‘Noble reponse to the call’: a look at the Essex County Chronicle of 14 August 1914

Following our recent post on how the Essex County Chronicle reported on local responses to the outbreak of the First World War, today we take a look at a few of the stories published the following week on 14 August 1914.

These snippets from the Chronicle give us a bit of an insight into the sorts of things that people were talking about and doing as the world slid into chaos around them.

 

Joining up

The Chronicle reported that:

‘Essex has already made a noble response to the call to arms, and every day brings trained men from her sons to rejoin the colours and come once more to the aid of the Empire. Recruits, too, are pouring in at all the offices, and both men and women are volunteering their services in whatever capacity they can best be of use. There is no shirking. All classes and people of all creeds stand together’

Recruiting for Kitchener’s New Army had already begun, and it was reported that large numbers of Essex Territorials had already volunteered for it.

The Chronicle also reported on a special meeting of the Essex County Territorial Force Association that had taken place in Finsbury Circus, which was addressed by the Earl of Warwick:

‘I don’t want to depress you too much, but you all must know the terrible anxiety that must exist for a very long time to come. Two enormous armies are face to face – the largest in the history of the world. We have been brought into this conflict, peace loving people as we are, through no fault of our own. We have to try in every way to go through with it for the best interests of this glorious old country. Not only are you fighting for everything you love and cherish, for your hearths and homes, and sacrificing yourself in their interests, but you have got to remember that this war has got to be fought to a finish.’

A report on mobilisation read by the Secretary stated that the force had started to receive call ups for various sections on 30th and 31st July and that ‘in the county of Essex they had been as prompt as any other county in England. All the Territorial Battalions were now mobilised’. They had been 1100 under strength, but all vacancies had been filled.

IMG_4008

Paranoia sets in

One story reported on 14th August suggests that parts of the county at least were on edge, and a tragedy was narrowly averted at Warley Barracks:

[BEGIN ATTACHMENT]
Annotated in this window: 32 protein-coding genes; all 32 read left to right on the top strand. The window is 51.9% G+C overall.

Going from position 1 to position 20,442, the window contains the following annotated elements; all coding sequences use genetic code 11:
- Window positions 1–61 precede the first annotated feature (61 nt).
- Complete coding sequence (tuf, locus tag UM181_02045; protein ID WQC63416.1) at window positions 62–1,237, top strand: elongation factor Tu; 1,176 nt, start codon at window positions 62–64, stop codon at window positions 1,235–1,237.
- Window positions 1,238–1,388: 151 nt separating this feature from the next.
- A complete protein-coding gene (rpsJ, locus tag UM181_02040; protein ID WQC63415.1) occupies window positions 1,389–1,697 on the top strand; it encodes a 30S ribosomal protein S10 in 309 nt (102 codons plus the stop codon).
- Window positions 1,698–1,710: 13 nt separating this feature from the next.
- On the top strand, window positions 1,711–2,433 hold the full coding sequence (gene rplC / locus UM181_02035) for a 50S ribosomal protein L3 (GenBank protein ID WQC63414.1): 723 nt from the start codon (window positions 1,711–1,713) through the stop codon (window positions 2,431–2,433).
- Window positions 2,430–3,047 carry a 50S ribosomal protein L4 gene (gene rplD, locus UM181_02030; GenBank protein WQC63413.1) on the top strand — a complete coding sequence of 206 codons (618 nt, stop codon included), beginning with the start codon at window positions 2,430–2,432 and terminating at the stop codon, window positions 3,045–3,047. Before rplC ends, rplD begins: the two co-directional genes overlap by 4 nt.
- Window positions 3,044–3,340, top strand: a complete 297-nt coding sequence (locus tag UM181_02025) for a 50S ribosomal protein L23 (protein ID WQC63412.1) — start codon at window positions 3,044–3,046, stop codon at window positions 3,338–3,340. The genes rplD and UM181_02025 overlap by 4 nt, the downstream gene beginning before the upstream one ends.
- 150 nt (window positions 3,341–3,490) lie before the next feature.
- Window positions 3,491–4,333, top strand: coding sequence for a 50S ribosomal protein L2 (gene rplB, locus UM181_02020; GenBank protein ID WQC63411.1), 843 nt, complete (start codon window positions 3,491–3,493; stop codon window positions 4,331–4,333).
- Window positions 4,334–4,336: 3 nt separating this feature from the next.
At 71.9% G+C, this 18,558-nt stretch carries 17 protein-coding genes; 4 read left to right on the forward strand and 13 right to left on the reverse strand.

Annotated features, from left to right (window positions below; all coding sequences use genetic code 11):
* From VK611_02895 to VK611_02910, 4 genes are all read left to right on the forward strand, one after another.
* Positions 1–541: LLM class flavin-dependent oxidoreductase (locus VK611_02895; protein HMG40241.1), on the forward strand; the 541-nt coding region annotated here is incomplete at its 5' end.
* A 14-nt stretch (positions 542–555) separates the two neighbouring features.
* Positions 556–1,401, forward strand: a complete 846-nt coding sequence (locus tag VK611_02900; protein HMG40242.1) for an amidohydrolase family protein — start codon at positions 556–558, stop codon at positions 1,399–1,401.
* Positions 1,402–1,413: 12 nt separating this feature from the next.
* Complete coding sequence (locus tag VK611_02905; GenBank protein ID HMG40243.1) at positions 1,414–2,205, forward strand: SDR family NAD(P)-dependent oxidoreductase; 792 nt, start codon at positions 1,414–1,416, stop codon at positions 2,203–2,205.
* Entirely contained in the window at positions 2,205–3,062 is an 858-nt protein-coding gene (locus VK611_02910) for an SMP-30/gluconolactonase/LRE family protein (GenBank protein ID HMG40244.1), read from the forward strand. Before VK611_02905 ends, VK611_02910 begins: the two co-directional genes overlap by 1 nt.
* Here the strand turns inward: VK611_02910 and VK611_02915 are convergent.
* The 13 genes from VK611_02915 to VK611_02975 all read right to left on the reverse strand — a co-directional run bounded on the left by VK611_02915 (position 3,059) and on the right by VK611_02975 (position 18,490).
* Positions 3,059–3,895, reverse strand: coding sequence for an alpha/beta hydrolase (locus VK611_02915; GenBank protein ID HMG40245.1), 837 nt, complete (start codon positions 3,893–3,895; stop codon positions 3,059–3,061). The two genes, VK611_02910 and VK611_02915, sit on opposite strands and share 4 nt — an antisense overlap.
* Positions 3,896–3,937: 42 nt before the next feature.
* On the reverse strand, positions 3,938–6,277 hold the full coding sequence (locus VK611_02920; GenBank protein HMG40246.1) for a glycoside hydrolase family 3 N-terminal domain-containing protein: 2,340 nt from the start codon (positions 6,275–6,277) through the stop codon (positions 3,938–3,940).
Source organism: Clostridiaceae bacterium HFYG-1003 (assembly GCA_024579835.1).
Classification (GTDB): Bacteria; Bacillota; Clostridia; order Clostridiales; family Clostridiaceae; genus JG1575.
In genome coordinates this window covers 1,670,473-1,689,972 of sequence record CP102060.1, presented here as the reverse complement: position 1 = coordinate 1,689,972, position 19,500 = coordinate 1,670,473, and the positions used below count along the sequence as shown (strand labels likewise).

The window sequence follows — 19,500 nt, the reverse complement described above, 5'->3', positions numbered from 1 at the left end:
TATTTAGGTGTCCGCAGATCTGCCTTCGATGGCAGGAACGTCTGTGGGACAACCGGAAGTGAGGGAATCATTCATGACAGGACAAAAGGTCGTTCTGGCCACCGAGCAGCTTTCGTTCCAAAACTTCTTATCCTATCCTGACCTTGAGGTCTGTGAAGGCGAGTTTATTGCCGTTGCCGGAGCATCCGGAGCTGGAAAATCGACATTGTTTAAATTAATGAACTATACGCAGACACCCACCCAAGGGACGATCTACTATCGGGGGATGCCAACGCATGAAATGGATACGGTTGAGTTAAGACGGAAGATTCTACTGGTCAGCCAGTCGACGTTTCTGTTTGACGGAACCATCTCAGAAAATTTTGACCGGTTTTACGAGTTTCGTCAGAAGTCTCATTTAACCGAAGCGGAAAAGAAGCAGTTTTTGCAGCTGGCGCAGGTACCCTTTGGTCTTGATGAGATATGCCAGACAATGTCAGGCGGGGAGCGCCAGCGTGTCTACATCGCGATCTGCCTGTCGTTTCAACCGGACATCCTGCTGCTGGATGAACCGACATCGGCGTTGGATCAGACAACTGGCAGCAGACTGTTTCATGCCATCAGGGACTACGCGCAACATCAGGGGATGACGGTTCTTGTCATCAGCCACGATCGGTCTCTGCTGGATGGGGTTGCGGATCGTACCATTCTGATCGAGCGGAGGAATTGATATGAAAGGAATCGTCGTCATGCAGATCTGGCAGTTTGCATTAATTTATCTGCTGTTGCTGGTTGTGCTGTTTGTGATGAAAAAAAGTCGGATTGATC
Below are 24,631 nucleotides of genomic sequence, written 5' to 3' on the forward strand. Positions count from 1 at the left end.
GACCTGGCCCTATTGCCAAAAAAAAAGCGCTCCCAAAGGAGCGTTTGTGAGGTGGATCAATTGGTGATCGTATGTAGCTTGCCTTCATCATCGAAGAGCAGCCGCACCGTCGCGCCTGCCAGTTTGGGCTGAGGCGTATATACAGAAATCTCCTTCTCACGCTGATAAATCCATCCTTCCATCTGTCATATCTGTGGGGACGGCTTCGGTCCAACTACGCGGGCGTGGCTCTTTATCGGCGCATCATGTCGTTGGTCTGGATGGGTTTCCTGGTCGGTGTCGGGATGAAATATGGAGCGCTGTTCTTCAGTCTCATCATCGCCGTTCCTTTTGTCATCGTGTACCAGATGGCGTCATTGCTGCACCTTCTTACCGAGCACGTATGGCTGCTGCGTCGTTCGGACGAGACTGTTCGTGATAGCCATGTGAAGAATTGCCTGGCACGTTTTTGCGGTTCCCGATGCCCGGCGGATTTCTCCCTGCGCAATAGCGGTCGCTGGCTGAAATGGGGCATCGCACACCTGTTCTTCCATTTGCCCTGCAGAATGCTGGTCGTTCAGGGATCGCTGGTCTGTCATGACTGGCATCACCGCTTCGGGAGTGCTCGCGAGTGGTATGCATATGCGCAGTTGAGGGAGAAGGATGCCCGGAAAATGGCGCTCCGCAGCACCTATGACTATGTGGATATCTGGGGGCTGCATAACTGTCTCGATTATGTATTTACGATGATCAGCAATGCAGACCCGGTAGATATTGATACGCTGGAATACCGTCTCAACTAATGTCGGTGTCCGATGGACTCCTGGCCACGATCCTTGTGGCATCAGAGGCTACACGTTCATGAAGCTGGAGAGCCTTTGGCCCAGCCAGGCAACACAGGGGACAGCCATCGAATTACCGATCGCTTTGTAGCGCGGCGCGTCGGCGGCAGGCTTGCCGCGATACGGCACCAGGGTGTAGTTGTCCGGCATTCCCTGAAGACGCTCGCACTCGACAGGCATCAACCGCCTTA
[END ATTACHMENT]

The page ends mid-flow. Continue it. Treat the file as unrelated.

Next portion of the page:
‘In the night one of the magazine guards of Warley Barracks fired at a stranger who made no reply when challenged. The man’s hat flew from his head, but he escaped. One of the subsequent shots fired at the fugitive struck a member of the Army Medical Corps, who had to receive medical attention.’

A young man visiting Harwich meanwhile had filled some time by sketching on the pier: ‘He was promptly arrested by the military sentries on duty, and taken to the Redoubt. After detention for two hours he was released’. His story was presented as a warning to others.

Anti-German feeling was also quick to set in amongst some people, as is shown in this story from a hearing in Stratford:

‘At Stratford on Saturday, in binding over James Webster, 42, a labourer, of Buckhurst Hill, who was stated to have been engaged in an argument with an Englishman, whom he accused of being a German. Mr Ehot Howard said he hoped Englishmen would not annoy persons simply because they bore German names. Many of them were most faithful Englishmen, especially those of Jewish extraction, who had left their country to avoid oppression and appreciated the freedom of England. There was a large German colony in England who were most enthusiastic British subjects.’

 

Essex people trapped abroad

Some Essex residents had been in Europe when the war broke out, and some ran into trouble before they managed to make it home.

The Bishop of Colchester had been on holiday, and was arrested in France as a spy for snapping a photograph. The Chronicle reported that he was ‘pounced upon by the military and taken to a guardroom’, but after explaining managed to make it safely back to Colchester.

There had, meanwhile, been more anxiety in Brightlingsea. Several local men who had been at sea working on racing yachts had been held by the Germans. One man had returned home but others were still on the continent:

‘Capt. E. Sycamore, of Brightlingsea, arrived home on Tuesday from Denmark, where he has been staying with the British Consul, after having been detained in Germany. He states that he had some rough experiences in Germany, being twice imprisoned. He left his crew in Denmark; they were expected to follow on. Captain Sycamore arrived with nothing beyond the clothes he was wearing, all his other luggage having been taken from him while in Germany. Capt. Sycamore brought a reassuring message with regard to Captain James Taylor, of Brightlingsea, who, with his wife, is imprisoned at Hamburg.’